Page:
Most women, for better or worse, have wondered what childbirth would be like. It’s fun to talk about, to joke about, to trade goofy blog posts and urban legends about how much a friend of a friend’s perineum tore. Keep in mind, though, that what was once a thought experiment is now, for your friend, an imminent reality. The thought experiment is now very high stakes and, like most things with no real “right answer,” really personal. Like with most delicate friend-subjects, talk about it, but let her lead the conversation.

It’s all a land mine, but that doesn’t mean we should give up, leaving our pregnant friends to wither in a cloud of their neuroses and hormones. “What is the best way to be supportive to a newly pregnant friend?” I asked my women.

“A simple ‘I love you’ works nicely,” Elisa reminded me.

“Be there for her and listen,” said Emily. “Don't say ‘ew,’ and have ginger candies on your person, if possible.”

Anything with ginger in it for nausea. Books that aren’t about babies. Special lady teas, however ridiculous. Lavender lotion for when she’s sitting up in bed late at night, panicking, wanting a drink. Bookmarked episodes of Sex and the City, especially Miranda’s baby shower when she lets the baby fall off the couch. Distraction is welcome. Saying “Oh, listen to me go on about my stupid love life when you’re having a BABY” is not. Please go on about your love life and let us parse it with you.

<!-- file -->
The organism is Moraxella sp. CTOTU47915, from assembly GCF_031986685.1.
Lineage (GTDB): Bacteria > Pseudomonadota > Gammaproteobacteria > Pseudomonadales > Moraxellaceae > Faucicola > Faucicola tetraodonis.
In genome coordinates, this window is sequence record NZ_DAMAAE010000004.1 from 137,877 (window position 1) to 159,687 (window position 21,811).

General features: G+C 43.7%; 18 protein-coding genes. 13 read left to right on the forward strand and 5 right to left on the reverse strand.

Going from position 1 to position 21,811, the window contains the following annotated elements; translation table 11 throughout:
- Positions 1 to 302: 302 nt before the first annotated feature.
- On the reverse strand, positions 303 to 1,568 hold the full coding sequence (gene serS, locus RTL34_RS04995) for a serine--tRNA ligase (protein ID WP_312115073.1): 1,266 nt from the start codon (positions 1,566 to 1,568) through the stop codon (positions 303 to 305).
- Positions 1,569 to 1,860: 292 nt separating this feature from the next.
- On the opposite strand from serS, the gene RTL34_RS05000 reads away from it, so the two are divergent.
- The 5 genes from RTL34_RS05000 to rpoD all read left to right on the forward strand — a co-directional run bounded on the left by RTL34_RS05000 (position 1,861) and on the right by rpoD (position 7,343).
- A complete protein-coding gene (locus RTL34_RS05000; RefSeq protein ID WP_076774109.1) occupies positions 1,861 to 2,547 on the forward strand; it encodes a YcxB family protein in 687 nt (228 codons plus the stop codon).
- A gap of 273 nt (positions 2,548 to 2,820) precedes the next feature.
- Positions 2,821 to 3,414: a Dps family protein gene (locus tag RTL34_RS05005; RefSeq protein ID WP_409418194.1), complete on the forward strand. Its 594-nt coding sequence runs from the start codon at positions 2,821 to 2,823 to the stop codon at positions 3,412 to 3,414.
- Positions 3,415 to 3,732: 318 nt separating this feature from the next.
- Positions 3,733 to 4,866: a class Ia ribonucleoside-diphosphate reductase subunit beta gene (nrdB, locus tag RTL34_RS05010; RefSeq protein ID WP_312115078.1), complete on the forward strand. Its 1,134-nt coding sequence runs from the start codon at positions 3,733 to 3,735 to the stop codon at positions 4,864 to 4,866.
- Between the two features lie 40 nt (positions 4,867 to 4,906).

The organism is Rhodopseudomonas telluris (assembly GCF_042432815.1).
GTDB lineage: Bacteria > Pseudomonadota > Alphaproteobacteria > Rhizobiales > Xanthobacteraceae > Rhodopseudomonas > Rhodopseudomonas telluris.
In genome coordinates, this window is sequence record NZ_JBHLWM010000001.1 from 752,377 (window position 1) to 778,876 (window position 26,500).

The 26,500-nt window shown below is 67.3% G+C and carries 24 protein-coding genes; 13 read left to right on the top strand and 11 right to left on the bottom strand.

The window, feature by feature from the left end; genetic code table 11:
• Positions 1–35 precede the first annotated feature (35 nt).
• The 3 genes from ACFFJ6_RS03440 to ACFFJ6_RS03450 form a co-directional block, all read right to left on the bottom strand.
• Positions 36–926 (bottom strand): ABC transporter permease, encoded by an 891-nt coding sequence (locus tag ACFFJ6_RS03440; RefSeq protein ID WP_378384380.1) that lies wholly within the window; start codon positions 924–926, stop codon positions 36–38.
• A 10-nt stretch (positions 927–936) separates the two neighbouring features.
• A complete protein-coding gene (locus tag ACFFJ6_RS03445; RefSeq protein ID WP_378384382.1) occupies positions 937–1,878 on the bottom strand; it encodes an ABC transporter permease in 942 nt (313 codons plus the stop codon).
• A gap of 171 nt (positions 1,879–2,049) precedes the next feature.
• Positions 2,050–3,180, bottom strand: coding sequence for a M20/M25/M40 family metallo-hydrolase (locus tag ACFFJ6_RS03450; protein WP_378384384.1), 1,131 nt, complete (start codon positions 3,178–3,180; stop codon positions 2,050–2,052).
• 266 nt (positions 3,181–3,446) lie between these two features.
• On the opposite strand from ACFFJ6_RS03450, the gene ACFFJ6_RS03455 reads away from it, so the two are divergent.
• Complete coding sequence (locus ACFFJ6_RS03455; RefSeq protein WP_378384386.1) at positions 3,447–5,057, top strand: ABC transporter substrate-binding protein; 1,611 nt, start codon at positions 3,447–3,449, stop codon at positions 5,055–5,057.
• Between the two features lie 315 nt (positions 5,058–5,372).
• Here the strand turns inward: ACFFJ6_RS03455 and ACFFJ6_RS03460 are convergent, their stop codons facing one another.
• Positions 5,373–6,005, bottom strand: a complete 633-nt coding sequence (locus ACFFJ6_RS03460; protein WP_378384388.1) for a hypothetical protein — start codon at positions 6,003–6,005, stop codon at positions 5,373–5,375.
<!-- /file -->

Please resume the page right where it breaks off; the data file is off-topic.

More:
Help us feel like ourselves. Don’t give up on us. Don’t worry about offending us too muchthough, as someone who once avoided mentioning the death of her neighbor’s husband to her for fear of saying the wrong thing (even when, ahhh, she offered me fruit from one of her funeral gift baskets), I understand the impulse.

These are moments that scripts are made for: “I’m sorry for your loss.” “My condolences.” “Let me know if there’s anything you need.”

That last one works great for pregnancy, too. “My condolences” should be reserved for very close friends only.